"Upon checking PERC H730P Mini, I saw that there was a note on the HCL recommending the HBA330 instead, any thoughts/considerations?"
H730P controllers were physically designed as a cache-backed RAID controller that were kind of slowly shoe-horned into providing a very different purpose which the HBA330 was designed for from the ground-up (passthrough-only, no cache, solid QD, less frills means less hassle) - while H730P with modern driver+firmware are *relatively* more reliable than they have been in the last few years I still wouldn't pick one over a HBA330. Plus they have added caveats e.g. no VMFS even just for logging on same controller as vSAN devices.
"As for the disks, what information is needed to confirm compatibility? (suspect model name is enough and then matching with vSAN guide PDF, see below:)"
Part-numbers can be more specific than Model and are also searchable via the vSAN VCG and/or if vendors list these but not full Model name:
VMware Compatibility Guide - vsan (click 'Build Your Own based on Certified Components.')
A colleague at GSS also made this which is very useful for quick searches by Model/Vendor/IDs:
"For all flash is an NVMe at the cache layer and SSD's at the capacity layer the recommended option?"
If the required performance and price-point are justified by the workloads requirements then yes go NVMe if possible - devices such as P4800X are surprisingly good value compared to anything even close to half the performance in an SSD for not massively different prices (other than maybe have to go a bit smaller). One thing to consider is balance with regard to Cache and capacity-tier performance capabilities e.g. putting NVMe in-front of multiple 4TB 7.2k SATA drives wouldn't really do the job much better than lower-end cache-tier certified SSDs of similar size.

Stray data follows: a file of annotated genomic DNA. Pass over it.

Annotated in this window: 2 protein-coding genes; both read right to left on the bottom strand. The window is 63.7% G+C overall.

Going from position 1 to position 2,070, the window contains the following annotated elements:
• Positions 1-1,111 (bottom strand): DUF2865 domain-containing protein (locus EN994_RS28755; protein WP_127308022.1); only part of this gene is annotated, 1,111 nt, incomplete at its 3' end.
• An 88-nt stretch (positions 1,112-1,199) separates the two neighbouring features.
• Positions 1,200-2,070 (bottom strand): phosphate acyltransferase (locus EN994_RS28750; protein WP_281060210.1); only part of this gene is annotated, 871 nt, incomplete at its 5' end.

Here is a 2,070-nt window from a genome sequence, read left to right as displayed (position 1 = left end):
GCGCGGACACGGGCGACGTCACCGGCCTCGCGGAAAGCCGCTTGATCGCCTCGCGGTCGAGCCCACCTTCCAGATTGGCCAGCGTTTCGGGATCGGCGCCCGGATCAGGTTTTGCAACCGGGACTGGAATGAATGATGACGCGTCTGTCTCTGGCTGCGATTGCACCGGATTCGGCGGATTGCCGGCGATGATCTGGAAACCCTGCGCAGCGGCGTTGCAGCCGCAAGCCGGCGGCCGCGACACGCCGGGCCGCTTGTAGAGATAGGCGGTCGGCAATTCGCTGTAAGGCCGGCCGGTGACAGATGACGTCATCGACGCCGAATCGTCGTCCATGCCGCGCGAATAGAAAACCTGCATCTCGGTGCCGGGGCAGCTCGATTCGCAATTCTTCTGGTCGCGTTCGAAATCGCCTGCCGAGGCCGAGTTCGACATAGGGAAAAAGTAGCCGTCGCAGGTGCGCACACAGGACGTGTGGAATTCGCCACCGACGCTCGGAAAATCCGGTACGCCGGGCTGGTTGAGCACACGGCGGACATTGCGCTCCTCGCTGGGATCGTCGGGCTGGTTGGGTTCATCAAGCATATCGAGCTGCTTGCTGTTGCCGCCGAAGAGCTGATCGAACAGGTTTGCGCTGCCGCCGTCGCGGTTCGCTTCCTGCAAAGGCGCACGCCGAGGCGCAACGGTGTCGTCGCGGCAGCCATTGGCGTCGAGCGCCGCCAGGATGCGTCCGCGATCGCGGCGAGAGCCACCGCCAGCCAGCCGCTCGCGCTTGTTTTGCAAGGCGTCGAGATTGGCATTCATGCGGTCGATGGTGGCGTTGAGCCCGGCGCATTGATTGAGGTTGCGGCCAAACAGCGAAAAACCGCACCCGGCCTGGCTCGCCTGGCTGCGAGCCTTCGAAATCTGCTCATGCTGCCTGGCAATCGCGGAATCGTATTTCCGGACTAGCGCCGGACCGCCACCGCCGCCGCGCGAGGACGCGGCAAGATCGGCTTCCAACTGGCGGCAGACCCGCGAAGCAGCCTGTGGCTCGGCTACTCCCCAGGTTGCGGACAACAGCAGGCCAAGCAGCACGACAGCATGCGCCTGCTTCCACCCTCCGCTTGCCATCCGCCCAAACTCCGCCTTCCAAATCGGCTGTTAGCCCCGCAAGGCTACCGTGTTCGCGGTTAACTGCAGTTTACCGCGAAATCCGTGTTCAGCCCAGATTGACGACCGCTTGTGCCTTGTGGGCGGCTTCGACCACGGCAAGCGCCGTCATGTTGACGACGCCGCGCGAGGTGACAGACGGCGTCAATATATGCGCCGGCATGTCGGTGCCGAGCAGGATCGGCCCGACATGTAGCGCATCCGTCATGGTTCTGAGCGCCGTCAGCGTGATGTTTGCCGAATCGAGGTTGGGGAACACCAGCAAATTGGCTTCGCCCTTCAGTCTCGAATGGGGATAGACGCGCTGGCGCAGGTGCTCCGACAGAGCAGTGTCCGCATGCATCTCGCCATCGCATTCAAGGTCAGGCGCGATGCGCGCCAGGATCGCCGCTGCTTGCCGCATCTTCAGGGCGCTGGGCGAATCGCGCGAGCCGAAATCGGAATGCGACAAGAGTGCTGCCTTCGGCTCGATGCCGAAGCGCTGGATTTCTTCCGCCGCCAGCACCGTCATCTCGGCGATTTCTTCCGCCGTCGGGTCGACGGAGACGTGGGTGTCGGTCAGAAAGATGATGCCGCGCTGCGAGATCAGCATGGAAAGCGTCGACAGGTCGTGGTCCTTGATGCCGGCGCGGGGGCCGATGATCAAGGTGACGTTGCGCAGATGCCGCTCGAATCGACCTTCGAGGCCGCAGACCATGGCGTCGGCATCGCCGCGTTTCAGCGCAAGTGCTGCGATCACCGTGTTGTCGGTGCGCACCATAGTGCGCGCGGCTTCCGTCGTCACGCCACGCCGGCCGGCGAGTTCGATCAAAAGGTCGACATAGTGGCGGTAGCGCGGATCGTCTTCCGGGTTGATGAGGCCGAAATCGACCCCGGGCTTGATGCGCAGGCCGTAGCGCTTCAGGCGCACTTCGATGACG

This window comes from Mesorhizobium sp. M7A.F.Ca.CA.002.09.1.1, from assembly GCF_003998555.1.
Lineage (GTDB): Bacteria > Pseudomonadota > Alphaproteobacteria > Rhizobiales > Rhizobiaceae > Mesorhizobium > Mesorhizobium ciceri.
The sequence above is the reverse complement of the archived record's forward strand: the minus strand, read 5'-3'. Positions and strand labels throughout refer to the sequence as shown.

"Any other hardware in terms of vSAN compatibility that needs to be checked?"
Nope, other than all other hardware is supported for the version of ESXi in use and your NICs and switches are well-capable of handling the inter-node load (especially if talking bigger All-Flash clusters with features such as RAID5/6, the beefier the network the smoother this will run).